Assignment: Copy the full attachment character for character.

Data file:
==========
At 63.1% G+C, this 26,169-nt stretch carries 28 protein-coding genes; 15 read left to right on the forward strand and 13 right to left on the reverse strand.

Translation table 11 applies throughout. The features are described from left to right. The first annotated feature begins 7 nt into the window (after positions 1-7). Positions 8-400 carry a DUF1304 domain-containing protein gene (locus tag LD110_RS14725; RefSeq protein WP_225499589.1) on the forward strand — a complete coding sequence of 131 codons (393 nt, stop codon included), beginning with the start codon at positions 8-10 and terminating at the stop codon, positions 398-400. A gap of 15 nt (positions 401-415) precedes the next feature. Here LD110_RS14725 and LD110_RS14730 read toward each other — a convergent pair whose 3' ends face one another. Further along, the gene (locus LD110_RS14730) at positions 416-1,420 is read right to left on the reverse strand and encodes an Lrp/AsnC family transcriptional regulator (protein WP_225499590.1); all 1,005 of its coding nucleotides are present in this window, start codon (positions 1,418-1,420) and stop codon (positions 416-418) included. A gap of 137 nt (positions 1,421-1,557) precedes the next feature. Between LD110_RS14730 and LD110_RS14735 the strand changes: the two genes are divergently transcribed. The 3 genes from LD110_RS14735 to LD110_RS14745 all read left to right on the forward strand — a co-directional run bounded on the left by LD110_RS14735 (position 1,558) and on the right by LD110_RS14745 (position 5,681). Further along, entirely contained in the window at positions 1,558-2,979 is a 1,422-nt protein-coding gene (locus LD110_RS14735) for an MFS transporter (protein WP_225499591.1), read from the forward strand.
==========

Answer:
At 63.1% G+C, this 26,169-nt stretch carries 28 protein-coding genes; 15 read left to right on the forward strand and 13 right to left on the reverse strand.

Translation table 11 applies throughout. The features are described from left to right. The first annotated feature begins 7 nt into the window (after positions 1-7). Positions 8-400 carry a DUF1304 domain-containing protein gene (locus tag LD110_RS14725; RefSeq protein WP_225499589.1) on the forward strand — a complete coding sequence of 131 codons (393 nt, stop codon included), beginning with the start codon at positions 8-10 and terminating at the stop codon, positions 398-400. A gap of 15 nt (positions 401-415) precedes the next feature. Here LD110_RS14725 and LD110_RS14730 read toward each other — a convergent pair whose 3' ends face one another. Further along, the gene (locus LD110_RS14730) at positions 416-1,420 is read right to left on the reverse strand and encodes an Lrp/AsnC family transcriptional regulator (protein WP_225499590.1); all 1,005 of its coding nucleotides are present in this window, start codon (positions 1,418-1,420) and stop codon (positions 416-418) included. A gap of 137 nt (positions 1,421-1,557) precedes the next feature. Between LD110_RS14730 and LD110_RS14735 the strand changes: the two genes are divergently transcribed. The 3 genes from LD110_RS14735 to LD110_RS14745 all read left to right on the forward strand — a co-directional run bounded on the left by LD110_RS14735 (position 1,558) and on the right by LD110_RS14745 (position 5,681). Further along, entirely contained in the window at positions 1,558-2,979 is a 1,422-nt protein-coding gene (locus LD110_RS14735) for an MFS transporter (protein WP_225499591.1), read from the forward strand.